On Guard

Standing tall on Eaton’s Neck is a 216-year-old lighthouse that acted as a warning beacon long before it became part of the United States Coast Guard base. At another edge of the five-acre property is a shed that shelters a more modern bit of history: A red kayak from the biblical Noah, given to a Coast Guard team after they saved him. Actually it was Russell Crowe (not Noah) who got lost in nearby Huntington Harbor while on Long Island filming a movie about the man and his ark. He was found by a Coast Guard boat out of Eaton’s Neck and later invited the crew to watch him perform. He gave them the autographed kayak.

The history of Coast Guard activities across the Island is filled with similar variety and adventure. In Prohibition years their boats on the South Shore chased rumrunners. During World War II a Coast Guardsman in Amagansett discovered Nazi saboteurs who had landed on the beach there from a German submarine and helped foil their mission. In 1996, they aided in the search and recovery operation after the tragic crash of TWA flight 800 near East Moriches. And since 2003, the Coast Guard has been part of the Department of Homeland Security—though they don’t talk much about their activities in that sector.

“The Coast Guard provides security and is responsible for anti-sabotage and anti-terrorism in the nation’s ports,” said Christopher B. Havern, a staff historian in the Coast Guard Historian’s Office in Washington, DC. “I’m not aware of—or not at liberty to say—if there are any homeland security issues on Long Island.” Coast Guard stations do have machine guns that they can mount on their boats, said Mark Stauffer, commanding officer at Eaton’s Neck. They also have shotguns, rifles and sidearms that they might carry for more routine matters like law enforcement or boarding recreational boats to check equipment. You never know about those recreational boaters, he said, although “99.9 percent are happy-go-lucky, just wanting to have fun.”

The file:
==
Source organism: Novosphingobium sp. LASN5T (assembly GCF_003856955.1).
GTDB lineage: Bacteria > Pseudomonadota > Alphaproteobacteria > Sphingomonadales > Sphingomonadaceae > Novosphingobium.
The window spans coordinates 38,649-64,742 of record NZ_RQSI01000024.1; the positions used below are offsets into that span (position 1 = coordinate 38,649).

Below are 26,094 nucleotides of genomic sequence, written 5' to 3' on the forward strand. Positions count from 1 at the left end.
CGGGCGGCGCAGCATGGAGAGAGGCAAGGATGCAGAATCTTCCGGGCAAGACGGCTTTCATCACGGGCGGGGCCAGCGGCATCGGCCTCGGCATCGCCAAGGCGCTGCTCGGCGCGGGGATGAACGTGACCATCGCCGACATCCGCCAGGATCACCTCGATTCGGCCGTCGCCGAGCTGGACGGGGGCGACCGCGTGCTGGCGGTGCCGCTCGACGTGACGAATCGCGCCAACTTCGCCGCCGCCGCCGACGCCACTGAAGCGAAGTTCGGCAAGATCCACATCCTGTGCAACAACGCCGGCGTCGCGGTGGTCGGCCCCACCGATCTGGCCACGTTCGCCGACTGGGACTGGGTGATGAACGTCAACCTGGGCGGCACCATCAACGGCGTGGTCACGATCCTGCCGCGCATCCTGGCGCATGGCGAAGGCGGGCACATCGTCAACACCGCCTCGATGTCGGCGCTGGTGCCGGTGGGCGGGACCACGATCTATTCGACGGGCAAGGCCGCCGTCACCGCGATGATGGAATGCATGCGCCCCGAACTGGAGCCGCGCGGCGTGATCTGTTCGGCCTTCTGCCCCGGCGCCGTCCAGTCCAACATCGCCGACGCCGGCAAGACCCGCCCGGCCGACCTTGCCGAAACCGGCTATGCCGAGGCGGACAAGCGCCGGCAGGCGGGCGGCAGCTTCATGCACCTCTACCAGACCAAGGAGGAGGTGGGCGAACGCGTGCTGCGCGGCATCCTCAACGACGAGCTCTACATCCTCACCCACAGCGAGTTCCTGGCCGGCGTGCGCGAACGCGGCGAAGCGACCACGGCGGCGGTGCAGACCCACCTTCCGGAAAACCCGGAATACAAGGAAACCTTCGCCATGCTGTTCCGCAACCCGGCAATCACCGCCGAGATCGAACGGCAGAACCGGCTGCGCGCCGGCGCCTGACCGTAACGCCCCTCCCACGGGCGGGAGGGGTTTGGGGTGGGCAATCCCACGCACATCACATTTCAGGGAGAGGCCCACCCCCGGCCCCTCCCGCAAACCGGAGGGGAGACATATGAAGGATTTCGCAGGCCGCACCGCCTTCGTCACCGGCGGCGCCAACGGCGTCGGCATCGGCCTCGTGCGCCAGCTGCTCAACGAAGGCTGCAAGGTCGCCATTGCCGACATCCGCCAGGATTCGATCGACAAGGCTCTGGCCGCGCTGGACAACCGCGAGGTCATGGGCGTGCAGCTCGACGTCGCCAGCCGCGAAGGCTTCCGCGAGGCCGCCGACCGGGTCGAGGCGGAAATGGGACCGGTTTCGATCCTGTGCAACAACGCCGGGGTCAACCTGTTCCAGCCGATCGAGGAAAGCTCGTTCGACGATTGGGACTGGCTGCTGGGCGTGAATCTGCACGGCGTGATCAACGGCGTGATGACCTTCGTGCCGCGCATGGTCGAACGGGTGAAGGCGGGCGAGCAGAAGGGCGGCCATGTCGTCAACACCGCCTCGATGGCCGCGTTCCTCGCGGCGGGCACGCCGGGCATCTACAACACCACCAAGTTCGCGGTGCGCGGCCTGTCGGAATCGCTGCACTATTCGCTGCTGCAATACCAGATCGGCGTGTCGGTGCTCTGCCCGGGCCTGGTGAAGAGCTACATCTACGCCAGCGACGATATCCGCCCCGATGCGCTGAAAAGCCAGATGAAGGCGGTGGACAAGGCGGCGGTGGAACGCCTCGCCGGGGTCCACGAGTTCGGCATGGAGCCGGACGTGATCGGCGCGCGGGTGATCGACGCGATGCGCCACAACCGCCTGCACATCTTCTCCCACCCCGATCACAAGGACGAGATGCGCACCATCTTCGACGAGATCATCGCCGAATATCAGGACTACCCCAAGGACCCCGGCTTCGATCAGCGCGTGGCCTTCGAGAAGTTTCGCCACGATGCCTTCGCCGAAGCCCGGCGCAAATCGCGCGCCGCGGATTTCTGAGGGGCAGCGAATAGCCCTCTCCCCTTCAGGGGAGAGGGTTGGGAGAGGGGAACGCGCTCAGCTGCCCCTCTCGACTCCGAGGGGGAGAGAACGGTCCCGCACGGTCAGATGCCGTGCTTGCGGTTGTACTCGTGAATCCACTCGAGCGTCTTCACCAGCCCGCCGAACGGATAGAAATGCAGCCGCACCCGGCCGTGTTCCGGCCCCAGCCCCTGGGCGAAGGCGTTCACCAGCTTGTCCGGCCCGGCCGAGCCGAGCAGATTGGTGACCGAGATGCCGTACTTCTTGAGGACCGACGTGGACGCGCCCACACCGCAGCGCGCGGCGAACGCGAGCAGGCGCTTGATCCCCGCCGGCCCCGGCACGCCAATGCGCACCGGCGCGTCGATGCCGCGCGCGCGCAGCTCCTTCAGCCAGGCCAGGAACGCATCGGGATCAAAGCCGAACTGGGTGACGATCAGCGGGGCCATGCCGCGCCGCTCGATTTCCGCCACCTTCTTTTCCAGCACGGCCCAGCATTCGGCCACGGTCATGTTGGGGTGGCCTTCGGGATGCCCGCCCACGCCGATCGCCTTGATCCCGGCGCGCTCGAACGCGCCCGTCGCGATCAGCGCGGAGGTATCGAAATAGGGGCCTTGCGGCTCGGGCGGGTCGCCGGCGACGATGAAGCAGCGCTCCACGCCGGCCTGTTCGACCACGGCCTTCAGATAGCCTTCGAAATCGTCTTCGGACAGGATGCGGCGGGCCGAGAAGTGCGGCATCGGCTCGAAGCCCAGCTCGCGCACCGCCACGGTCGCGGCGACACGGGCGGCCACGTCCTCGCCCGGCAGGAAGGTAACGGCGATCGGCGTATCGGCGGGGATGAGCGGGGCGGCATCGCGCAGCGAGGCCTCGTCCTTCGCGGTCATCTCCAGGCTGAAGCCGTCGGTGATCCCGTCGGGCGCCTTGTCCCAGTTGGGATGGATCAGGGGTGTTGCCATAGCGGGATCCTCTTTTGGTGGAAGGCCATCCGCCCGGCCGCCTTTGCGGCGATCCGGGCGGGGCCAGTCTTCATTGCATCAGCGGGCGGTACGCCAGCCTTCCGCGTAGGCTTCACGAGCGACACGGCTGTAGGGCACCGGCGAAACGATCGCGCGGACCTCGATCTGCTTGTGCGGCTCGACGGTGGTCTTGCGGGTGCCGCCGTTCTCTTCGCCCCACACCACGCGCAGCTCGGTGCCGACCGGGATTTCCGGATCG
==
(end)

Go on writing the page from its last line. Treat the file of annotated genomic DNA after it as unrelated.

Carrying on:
Many people don’t know, or forget, that the Coast Guard has long been a branch of the Armed Services, said Havern, a Malverne native. During the War of 1812, the US Revenue Cutter Eagle engaged the British 18-gun brig HMS Dispatch off the northern coast of the Island. “They were heavily outgunned,” said Havern about the Eagle. Its captain, Frederick Lee, “decided to beach the vessel and continue the fight on land, from the top of a hill.” That was near Port Jefferson. The Americans ran out of cannonballs and reused some that the British fired. They ripped up their ship’s log to use as wadding. After a day of combat, they refloated the Eagle but were captured soon afterward. In 1915, the Coast Guard was unified when the Revenue Cutter Service, which was started to enforce customs laws, was merged with the Life-Saving Service.